Counselors can help teachers to develop school-wide programs and extracurricular activities aimed at preventing bullying and aggression or promoting tolerance and respect. There may be a need to organize suicide awareness and suicide prevention schemes, or after-school programs for vulnerable students, including those at risk of abuse or aggression in the home.

Substance abuse

One of the most challenging areas a school mental health counselor may find themselves working in is that of substance abuse. This may involve alcohol, prescription drugs or illegal substances. In these cases, the need to help the students affected, and the desire for confidentiality, is complicated by the legal status of someone using illegal drugs or abusing alcohol while underage.

In the best-case scenario, counseling can help the student nip the problem in the bud before they run into problems with the law and receive a criminal record. Substance abuse in the young can also cause serious health problems, both in the short term and in later life. If a student who is experimenting with drugs can speak confidentially to a counselor, then this may prevent them from becoming an addict or worse.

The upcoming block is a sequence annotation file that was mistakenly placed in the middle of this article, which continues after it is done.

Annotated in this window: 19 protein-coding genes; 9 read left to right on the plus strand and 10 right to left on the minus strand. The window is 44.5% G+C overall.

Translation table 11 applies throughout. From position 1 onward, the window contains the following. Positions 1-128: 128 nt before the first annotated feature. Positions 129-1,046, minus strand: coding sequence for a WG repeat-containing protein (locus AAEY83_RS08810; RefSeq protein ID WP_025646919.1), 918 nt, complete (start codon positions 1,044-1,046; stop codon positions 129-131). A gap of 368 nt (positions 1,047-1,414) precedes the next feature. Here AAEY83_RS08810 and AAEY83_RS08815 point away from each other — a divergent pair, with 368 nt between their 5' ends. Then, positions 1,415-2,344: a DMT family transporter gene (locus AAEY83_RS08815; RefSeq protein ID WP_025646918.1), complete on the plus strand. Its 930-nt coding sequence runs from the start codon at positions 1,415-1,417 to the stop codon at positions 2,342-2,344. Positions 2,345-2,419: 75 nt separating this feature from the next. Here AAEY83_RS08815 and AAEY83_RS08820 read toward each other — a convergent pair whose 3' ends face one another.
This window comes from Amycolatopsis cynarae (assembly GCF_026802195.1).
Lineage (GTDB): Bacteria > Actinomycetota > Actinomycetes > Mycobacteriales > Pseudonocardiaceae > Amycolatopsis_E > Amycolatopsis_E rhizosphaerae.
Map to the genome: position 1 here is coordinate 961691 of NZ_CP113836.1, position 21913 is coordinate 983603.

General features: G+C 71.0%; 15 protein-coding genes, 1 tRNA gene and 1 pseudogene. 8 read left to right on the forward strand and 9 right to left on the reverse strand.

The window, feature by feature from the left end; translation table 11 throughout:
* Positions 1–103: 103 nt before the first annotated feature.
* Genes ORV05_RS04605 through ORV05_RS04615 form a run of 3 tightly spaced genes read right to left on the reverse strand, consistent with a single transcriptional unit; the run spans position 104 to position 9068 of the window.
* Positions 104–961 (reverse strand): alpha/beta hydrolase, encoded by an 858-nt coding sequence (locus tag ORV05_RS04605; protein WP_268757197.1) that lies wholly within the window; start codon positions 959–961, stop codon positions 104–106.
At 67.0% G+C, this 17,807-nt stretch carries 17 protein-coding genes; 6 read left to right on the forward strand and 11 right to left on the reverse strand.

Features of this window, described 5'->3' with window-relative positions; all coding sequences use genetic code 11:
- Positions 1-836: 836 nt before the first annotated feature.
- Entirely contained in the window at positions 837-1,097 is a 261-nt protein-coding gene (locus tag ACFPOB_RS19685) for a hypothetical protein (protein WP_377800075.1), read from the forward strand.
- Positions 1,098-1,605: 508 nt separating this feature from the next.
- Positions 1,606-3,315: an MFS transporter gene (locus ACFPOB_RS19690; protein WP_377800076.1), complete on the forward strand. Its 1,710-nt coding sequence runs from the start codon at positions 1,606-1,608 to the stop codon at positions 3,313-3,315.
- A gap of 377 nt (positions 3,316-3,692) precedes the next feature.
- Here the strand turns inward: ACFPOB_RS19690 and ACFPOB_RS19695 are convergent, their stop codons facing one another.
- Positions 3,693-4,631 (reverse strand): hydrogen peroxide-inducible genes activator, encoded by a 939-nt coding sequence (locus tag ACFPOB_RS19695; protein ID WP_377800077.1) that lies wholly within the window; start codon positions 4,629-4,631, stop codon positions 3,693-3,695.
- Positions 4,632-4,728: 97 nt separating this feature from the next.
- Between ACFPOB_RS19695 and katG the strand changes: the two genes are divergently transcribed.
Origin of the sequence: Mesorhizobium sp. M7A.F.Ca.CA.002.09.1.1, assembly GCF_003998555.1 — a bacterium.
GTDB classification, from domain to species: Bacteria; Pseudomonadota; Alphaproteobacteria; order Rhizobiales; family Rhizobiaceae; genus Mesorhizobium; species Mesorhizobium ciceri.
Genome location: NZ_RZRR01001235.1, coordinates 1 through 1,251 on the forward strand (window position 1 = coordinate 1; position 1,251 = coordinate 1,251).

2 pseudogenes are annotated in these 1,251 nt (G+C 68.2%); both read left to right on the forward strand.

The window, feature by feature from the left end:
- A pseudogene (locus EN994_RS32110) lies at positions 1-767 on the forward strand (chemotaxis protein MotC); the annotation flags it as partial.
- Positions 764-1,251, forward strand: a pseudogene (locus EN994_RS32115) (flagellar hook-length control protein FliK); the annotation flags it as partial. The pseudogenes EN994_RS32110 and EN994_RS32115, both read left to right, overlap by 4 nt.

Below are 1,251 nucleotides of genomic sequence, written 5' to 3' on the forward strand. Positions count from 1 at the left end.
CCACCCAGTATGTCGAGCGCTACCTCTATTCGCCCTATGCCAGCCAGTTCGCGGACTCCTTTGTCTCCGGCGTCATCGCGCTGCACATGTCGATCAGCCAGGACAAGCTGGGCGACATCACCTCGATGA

Social anxiety

Counseling can help students feel valued and to be accepting of each other’s differences. If young people know that they have something to contribute, then they’ll become better citizens. They will also feel happier and more confident in their own lives, accepting what makes them unique as a virtue, not a failing. If a child feels alienated from their peers, then this can grow into a more serious disaffection if not addressed sensitively and tactfully. Counseling can help each individual to fit in and feel more connected without pushing for absolute conformity.

Opportunities for growth

Children and young people are naturally resilient and if given a fighting chance, they will thrive even in adversity. Access to mental health counseling gives them that opportunity to make sense of the challenges facing them and to realize that they aren’t alone. Counselors can offer clear guidance and support to help them overcome their difficulties and develop the skills that will let them find a place in the world. Addressing mental health issues in the young makes it more likely that they will grow up into responsible, caring adults, which will benefit not just the individual but the whole community.